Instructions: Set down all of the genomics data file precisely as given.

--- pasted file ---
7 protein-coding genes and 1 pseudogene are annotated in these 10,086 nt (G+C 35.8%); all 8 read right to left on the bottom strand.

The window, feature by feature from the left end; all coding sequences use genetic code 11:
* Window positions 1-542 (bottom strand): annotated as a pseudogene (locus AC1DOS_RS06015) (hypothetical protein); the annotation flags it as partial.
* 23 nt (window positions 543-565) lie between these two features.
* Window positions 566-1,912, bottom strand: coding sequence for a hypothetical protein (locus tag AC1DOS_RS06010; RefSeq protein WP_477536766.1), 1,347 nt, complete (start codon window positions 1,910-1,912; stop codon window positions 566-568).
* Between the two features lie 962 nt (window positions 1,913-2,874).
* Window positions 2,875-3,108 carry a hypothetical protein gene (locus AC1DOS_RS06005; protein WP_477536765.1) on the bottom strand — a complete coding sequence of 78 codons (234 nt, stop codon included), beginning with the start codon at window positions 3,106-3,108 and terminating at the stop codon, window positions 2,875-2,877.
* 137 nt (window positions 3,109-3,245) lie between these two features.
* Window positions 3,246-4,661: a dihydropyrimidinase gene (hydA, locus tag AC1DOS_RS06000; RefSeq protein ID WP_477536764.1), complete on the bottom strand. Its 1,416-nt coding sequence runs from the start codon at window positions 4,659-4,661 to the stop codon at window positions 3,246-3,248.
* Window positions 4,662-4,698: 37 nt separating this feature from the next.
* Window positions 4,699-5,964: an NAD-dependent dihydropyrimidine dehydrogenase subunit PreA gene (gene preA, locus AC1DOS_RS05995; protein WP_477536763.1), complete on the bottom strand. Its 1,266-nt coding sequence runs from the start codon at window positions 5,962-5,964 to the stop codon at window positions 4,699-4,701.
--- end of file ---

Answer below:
7 protein-coding genes and 1 pseudogene are annotated in these 10,086 nt (G+C 35.8%); all 8 read right to left on the bottom strand.

The window, feature by feature from the left end; all coding sequences use genetic code 11:
* Window positions 1-542 (bottom strand): annotated as a pseudogene (locus AC1DOS_RS06015) (hypothetical protein); the annotation flags it as partial.
* 23 nt (window positions 543-565) lie between these two features.
* Window positions 566-1,912, bottom strand: coding sequence for a hypothetical protein (locus tag AC1DOS_RS06010; RefSeq protein WP_477536766.1), 1,347 nt, complete (start codon window positions 1,910-1,912; stop codon window positions 566-568).
* Between the two features lie 962 nt (window positions 1,913-2,874).
* Window positions 2,875-3,108 carry a hypothetical protein gene (locus AC1DOS_RS06005; protein WP_477536765.1) on the bottom strand — a complete coding sequence of 78 codons (234 nt, stop codon included), beginning with the start codon at window positions 3,106-3,108 and terminating at the stop codon, window positions 2,875-2,877.
* 137 nt (window positions 3,109-3,245) lie between these two features.
* Window positions 3,246-4,661: a dihydropyrimidinase gene (hydA, locus tag AC1DOS_RS06000; RefSeq protein ID WP_477536764.1), complete on the bottom strand. Its 1,416-nt coding sequence runs from the start codon at window positions 4,659-4,661 to the stop codon at window positions 3,246-3,248.
* Window positions 4,662-4,698: 37 nt separating this feature from the next.
* Window positions 4,699-5,964: an NAD-dependent dihydropyrimidine dehydrogenase subunit PreA gene (gene preA, locus AC1DOS_RS05995; protein WP_477536763.1), complete on the bottom strand. Its 1,266-nt coding sequence runs from the start codon at window positions 5,962-5,964 to the stop codon at window positions 4,699-4,701.